One of the things I love the most about reading Scripture is when I can read the genealogies. They are in there for a reason. They show God cares about people. Not just nations, but specific folks. That’s a reminder to us that He cares about each one of us as an individual. Yes, Christ loves the Church, but He also loves me and you, too. And when we look at the genealogies, we can see God’s plan in action. That’s one of the things we talked about a bit with the youth on Sunday. We can see His plan of redemption from the very beginning of Genesis. And we can see that God had marked His Son out for those who were devoted to Him by what transpired in Luke 2. And as I think about all that, I keep coming back to this same portion of genealogy:
Salmon was the father of Boaz by Rahab, Boaz was the father of Obed by Ruth, and Obed the father of Jesse. Jesse was the father of David the king. David was the father of Solomon by Bathsheba who had been the wife of Uriah. – Matthew 1:5-6, NASB
At first, this seems like a pretty dry portion of Scripture, but it’s not. We know that Scripture tells us that Jesus had to be descended from David. This is due to the promise God made to David. Matthew 1 details the line of Joseph, a line of kingly ascension. Luke 3 details the line of Mary, according to most scholars, and also shows an ascension from David. So both lines tell us Jesus had the credentials to be Messiah. So why do I focus on these two verses? First is a reminder that the beautiful story we find in the book of Ruth contributes to the line of our Savior. When Boaz, the Kinsman-Redeemer, married Ruth, he got more than a bride, a mother-in-law, and some land. He also got a place in the line to the One who would save His people from their sins. Boaz married a Moabitess, not even a Jew, and we will remember his name forever because of his integrity and kindness. But there’s more to it than that.
Boaz’s father was Salmon. Okay, we don’t know a lot about him. But look at who Boaz’s mom was. She was Rahab. The same Rahab of Jericho fame. She wasn’t a Jew, either. So if anybody could appreciate the trials of a foreigner within the family, it was Boaz. And that made him the perfect person to reach out to Ruth. It wasn’t by accident that Ruth attracted Boaz’s notice. And if you think about it, it wasn’t coincidence that the spies showed up at Rahab’s house in the first place. It was all part of a greater plan. Rahab was going to be in the line of the Savior. So was Ruth. And if you go back and research how the Moabites came about (Genesis 19:30-37), you really get a sense that God can make all things work towards His glory.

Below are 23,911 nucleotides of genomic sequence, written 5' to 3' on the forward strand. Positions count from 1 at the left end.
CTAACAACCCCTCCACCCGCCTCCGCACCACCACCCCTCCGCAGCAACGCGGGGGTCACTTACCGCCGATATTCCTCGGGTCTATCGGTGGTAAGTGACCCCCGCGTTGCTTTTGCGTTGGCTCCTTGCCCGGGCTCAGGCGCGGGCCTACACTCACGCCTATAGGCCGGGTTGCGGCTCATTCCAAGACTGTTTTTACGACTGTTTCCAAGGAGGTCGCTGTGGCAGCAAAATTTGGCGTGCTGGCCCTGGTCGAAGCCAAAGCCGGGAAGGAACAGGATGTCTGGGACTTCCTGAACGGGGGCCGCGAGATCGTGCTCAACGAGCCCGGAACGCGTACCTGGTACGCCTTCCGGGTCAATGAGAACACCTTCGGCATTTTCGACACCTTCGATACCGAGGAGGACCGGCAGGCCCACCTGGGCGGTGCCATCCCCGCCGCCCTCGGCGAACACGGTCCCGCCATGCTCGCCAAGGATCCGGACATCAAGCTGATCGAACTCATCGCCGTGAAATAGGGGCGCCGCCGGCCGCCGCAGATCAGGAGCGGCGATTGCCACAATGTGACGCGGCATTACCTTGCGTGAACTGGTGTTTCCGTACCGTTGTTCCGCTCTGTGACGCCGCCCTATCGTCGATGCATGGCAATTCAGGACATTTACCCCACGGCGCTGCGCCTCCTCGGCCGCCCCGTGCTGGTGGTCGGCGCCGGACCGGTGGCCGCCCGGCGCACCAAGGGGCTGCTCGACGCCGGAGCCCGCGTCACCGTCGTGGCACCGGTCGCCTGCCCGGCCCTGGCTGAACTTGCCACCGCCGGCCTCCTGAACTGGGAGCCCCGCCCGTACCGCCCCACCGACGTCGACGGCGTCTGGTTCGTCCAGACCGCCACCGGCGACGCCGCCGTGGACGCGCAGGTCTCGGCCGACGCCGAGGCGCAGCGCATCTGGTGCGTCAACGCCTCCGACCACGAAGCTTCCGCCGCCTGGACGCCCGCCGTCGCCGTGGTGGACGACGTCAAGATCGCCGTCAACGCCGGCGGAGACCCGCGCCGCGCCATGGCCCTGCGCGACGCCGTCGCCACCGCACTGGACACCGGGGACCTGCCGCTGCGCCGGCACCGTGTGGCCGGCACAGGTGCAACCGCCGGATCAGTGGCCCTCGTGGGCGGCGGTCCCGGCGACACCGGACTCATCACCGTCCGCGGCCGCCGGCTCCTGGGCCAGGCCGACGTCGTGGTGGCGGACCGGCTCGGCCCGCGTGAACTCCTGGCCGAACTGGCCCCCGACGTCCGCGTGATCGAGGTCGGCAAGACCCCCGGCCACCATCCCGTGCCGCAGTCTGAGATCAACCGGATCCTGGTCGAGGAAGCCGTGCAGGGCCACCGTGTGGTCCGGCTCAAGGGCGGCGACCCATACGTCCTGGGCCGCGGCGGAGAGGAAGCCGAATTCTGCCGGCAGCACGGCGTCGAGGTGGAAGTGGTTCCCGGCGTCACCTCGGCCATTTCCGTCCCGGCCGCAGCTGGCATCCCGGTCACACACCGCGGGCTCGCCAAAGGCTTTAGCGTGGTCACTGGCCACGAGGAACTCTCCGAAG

And when you look at these verses in the light of all of what I’ve indicated, suddenly they aren’t so dry any more. Rather, they are a reminder to us that history matters. We matter. Who are parents are/were matters. Our kids matter. God cares about us. He loves us. And He has a master plan. We can take comfort in that. And we can look forward to whatever His plan is for us. There will be times when He will pleasantly surprise us. We can look at Rahab, Boaz, and Ruth as proof of this. And there will be times of hardship. David’s running from Saul was a great example of this. But overall, God’s plan brings Him glory and should serve to draw us closer to Him. And as we walk in His plan, we become a part of the history of faith, too.